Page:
What happened to the McAllisters who sailed for Van Diemen’s Land on this day in 1836 is not clear, but they probably spent the rest of their lives in Australia. Although in theory transportees were allowed to return to Britain once their sentences had been served, most lacked the means to return from so far away, and not all of them wished to do so anyway. Instead, many former convicts joined the free population of the growing colony and built a new nation out of what had been their prison.

Copyright (c) Lynn McAlister, 2013

[1]Tasmanian Archive & Heritage Office, Founders & Survivors: Archibald McAllister & John Allister Mc; Archibald’s wife and child followed on a later ship. 
[2]Tasmanian Archive & Heritage Office, Founders & Survivors: John Allister Mc
[4]Devine, Scotland’s Empire, p. 271
[5]australia.gov.au, ‘Convicts and the British Colony in Australia; the website Convict Records of Australia lists 28 Macalisters of various spellings, 5 of them women.

This Week in Macalister History . . .

Major events in the history of the Macalisters take a bit of a break in October, so I thought it might be fun to take a look at what’s happening in the Macalister world at the start of October of this year. Macalisters in the arts and entertainment have certainly been busy. David McAllister, artistic director of the Australian Ballet, is hard at work preparing for the 10 October opening of Romeo and Juliet. The company celebrates its 50th anniversary on 2 November of this year, which has led to quite a bit of media attention. Back in the UK, Irish actress Amy McAllister (whose television work includes roles in Call the Midwife and Emmerdale) is currently appearing as Nellie, the female lead in The Man on Her Mind at Charing Cross Theatre in London’s West End. Performances are given six nights a week, with an additional matinee performance Saturdays. The play runs through 27 October. To the north, award-winning Scottish comedian Keir McAllister (whom the Edinburgh Evening News called “…a gifted comedian destined for much bigger things”) has been touring the west coast with his Walking in My Shoes tour. This week he appeared in Tyree, Fort William and the Isle of Mull.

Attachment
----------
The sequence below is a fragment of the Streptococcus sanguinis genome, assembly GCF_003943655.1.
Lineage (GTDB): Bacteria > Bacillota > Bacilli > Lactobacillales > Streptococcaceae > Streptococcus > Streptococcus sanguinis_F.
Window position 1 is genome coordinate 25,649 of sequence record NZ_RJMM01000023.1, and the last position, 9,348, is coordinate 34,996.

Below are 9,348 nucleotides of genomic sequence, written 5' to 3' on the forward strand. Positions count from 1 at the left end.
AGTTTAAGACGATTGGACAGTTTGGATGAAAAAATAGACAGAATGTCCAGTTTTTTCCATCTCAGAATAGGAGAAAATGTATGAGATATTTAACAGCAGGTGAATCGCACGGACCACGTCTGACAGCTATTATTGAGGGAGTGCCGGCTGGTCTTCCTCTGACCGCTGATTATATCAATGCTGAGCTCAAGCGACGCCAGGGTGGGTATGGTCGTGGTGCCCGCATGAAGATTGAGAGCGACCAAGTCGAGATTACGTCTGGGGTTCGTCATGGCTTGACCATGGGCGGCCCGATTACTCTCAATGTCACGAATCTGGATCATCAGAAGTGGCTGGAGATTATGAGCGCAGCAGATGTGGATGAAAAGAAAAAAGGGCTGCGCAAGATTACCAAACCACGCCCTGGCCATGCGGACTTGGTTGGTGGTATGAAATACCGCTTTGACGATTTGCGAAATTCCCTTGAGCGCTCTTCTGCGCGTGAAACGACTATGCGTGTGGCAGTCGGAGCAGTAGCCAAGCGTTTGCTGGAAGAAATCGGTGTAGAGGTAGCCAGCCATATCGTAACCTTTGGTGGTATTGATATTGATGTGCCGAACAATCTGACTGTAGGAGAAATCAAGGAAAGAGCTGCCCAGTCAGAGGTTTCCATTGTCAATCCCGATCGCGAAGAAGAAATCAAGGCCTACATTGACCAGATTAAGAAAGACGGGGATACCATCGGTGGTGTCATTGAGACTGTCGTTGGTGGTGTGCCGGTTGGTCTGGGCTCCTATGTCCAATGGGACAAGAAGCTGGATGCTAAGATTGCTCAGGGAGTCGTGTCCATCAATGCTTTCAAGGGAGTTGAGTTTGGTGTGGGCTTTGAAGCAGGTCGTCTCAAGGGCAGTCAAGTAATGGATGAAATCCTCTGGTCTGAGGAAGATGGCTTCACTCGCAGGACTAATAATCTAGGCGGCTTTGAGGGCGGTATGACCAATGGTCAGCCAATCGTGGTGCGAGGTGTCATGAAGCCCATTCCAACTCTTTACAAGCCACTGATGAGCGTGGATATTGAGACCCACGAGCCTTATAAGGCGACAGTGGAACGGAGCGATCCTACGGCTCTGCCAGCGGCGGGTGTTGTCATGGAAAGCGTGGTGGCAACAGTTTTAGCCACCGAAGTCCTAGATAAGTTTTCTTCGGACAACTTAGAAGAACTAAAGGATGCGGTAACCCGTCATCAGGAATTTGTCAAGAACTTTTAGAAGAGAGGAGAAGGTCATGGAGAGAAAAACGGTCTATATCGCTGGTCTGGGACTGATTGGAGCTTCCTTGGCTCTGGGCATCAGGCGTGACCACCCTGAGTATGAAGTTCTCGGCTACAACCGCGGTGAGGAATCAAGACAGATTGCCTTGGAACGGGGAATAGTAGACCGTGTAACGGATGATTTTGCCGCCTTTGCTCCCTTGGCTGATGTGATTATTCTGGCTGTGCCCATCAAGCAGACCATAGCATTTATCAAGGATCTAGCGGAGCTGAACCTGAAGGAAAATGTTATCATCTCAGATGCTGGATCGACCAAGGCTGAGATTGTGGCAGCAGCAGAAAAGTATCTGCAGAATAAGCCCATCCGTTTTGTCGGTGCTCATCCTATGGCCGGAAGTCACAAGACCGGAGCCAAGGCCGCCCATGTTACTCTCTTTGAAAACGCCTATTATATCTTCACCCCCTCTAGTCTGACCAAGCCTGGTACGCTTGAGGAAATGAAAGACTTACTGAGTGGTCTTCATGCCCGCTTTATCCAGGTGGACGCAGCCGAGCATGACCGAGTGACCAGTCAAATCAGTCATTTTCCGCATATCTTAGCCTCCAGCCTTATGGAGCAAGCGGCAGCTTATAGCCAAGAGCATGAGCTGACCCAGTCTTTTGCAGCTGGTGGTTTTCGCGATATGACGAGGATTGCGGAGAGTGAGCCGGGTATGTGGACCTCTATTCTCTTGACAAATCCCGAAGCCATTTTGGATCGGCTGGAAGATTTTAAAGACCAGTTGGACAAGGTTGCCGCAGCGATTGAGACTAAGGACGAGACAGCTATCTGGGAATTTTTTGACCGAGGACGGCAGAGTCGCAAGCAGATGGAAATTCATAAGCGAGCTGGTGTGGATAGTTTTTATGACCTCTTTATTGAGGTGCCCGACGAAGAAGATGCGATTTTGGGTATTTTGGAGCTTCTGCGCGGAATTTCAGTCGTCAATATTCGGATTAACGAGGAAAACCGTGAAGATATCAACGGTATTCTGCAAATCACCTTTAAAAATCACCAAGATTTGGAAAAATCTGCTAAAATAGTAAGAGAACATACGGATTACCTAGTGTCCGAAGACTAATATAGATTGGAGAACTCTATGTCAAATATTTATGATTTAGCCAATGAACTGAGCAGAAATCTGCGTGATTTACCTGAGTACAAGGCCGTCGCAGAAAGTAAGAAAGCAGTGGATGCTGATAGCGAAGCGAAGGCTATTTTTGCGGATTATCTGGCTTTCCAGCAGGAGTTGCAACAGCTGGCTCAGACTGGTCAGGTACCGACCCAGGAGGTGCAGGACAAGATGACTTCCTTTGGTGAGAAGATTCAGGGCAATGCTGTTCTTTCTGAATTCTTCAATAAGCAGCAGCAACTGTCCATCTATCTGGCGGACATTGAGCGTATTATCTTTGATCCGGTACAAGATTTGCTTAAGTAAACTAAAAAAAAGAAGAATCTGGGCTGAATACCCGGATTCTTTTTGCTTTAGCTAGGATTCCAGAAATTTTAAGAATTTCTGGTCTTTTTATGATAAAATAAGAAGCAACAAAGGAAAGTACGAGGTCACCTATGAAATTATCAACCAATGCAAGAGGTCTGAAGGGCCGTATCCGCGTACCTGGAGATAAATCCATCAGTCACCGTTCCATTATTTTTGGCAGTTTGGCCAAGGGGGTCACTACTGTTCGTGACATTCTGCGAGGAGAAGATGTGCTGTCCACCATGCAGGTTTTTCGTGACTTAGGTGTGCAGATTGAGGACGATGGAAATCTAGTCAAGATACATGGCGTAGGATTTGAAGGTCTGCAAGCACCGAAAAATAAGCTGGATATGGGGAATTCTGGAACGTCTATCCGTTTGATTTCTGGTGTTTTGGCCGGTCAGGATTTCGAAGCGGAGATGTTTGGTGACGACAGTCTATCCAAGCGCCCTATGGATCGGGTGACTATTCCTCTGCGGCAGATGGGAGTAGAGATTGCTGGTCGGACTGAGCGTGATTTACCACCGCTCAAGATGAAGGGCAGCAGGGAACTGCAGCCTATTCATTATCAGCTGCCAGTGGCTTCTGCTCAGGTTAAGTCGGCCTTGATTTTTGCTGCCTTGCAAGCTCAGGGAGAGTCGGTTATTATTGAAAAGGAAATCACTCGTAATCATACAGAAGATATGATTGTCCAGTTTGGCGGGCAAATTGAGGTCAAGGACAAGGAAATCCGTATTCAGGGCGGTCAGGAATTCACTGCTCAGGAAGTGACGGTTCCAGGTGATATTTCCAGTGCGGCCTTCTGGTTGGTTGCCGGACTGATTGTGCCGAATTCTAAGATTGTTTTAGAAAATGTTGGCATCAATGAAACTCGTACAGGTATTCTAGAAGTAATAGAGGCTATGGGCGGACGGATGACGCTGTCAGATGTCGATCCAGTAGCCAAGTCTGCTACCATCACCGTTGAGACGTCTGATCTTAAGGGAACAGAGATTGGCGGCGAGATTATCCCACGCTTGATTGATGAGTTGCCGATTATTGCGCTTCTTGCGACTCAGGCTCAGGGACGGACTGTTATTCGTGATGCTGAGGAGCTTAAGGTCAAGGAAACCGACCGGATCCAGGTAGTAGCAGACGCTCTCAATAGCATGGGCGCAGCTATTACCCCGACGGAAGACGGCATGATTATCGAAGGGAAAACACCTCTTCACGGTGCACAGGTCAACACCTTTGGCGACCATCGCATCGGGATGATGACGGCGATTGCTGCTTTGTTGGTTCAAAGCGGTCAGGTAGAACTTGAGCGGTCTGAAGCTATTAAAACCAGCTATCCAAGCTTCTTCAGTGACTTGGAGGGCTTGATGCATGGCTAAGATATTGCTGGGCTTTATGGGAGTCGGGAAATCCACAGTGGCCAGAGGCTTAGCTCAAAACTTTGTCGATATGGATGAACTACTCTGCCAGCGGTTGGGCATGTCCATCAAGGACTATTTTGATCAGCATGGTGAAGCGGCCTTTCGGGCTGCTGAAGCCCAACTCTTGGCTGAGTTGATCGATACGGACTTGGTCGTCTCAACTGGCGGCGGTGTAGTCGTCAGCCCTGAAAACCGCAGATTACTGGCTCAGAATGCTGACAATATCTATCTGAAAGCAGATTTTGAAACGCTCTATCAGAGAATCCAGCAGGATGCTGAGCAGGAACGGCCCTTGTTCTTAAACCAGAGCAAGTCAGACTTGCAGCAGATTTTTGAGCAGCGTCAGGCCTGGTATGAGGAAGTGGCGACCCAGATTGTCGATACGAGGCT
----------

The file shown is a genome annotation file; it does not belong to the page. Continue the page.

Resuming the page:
Macalisters were also busy studying insects, of all things. Dr Erica McAlister, curator of entomology at the Natural History Museum in London, undertook the last Specimen Collecting Field Trip of the season. This is part of a research project she and others in her department have been doing for the Ministry of Defence at a ‘top secret military testing station called Porton Down’. Details of the excursion can be found in her blog. Meanwhile, in the US, mosquito control expert Janet McAllister of the Center for Disease Control has been kept quite busy working to contain this year’s deadly outbreak of the West Nile Virus.

Charitable undertakings by members of this clan were also celebrated this week. On Sunday, the Wellesley (Mass.) Mothers Forum celebrated its 21st birthday; this non-profit community organisation, now 600-members strong, was established in 1991 by Lisa Macalaster and Maureen Bousa. Also on Sunday, but across the ocean, Leona McAlister, her daughter Maria McAlister, and her sister Pauline Murty, all of the Isle of Bute, were featured in the Buteman for their participation in September’s Great Scottish Run (a half-marathon), by which they raised £2,676 for the Beatson Oncology Centre.[1] Taking a slightly different approach to helping others was Don McAlister in Cape Town (S. Africa), whose latest editorial beseeched his readers to pay building contractors fairly.

Other Macalisters have been occupied with violence prevention this week. On Monday Detective Sergeant Randy McAlister of the Cottage Grove (Minn.) Police Department was interviewed by the local television news after a recent workplace shooting in that state. McAlister is a pioneer in the emerging field of threat assessment, which attempts to predict and prevent such events. He and his colleague spoke about the ‘red flags’ that often precede these tragedies and how to recognise them in time. The next day, Fort Morgan (Colo.) mayor Terry McAlister signed a proclamation making October National Domestic Violence Awareness month in his town. Various activities and programmes have been planned “to work toward improving victim safety and holding perpetrators of domestic abuse accountable”. The town council will be working in conjunction with S.H.A.R.E., Inc., a nonprofit group that serves battered women and their children in northeast Colorado.